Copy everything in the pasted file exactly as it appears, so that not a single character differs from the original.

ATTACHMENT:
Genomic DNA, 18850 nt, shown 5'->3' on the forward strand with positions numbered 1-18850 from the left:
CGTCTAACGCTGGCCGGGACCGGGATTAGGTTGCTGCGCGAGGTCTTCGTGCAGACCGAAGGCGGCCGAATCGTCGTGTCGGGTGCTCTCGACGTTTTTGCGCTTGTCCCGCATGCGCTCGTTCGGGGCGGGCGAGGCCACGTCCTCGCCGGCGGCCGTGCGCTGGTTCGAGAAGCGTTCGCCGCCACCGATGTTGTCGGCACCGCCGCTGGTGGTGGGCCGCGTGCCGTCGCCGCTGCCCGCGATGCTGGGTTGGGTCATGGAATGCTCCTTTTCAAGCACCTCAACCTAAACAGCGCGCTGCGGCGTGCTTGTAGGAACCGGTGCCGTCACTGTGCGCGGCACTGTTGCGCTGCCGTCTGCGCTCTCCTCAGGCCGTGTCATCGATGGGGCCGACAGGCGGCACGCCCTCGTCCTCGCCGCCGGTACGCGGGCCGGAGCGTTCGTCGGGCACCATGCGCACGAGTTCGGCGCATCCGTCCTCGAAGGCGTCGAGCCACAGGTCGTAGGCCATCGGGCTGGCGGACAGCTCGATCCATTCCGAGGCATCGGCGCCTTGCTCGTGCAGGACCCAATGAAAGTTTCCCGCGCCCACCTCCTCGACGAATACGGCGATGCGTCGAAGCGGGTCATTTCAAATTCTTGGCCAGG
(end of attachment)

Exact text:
Genomic DNA, 18850 nt, shown 5'->3' on the forward strand with positions numbered 1-18850 from the left:
CGTCTAACGCTGGCCGGGACCGGGATTAGGTTGCTGCGCGAGGTCTTCGTGCAGACCGAAGGCGGCCGAATCGTCGTGTCGGGTGCTCTCGACGTTTTTGCGCTTGTCCCGCATGCGCTCGTTCGGGGCGGGCGAGGCCACGTCCTCGCCGGCGGCCGTGCGCTGGTTCGAGAAGCGTTCGCCGCCACCGATGTTGTCGGCACCGCCGCTGGTGGTGGGCCGCGTGCCGTCGCCGCTGCCCGCGATGCTGGGTTGGGTCATGGAATGCTCCTTTTCAAGCACCTCAACCTAAACAGCGCGCTGCGGCGTGCTTGTAGGAACCGGTGCCGTCACTGTGCGCGGCACTGTTGCGCTGCCGTCTGCGCTCTCCTCAGGCCGTGTCATCGATGGGGCCGACAGGCGGCACGCCCTCGTCCTCGCCGCCGGTACGCGGGCCGGAGCGTTCGTCGGGCACCATGCGCACGAGTTCGGCGCATCCGTCCTCGAAGGCGTCGAGCCACAGGTCGTAGGCCATCGGGCTGGCGGACAGCTCGATCCATTCCGAGGCATCGGCGCCTTGCTCGTGCAGGACCCAATGAAAGTTTCCCGCGCCCACCTCCTCGACGAATACGGCGATGCGTCGAAGCGGGTCATTTCAAATTCTTGGCCAGG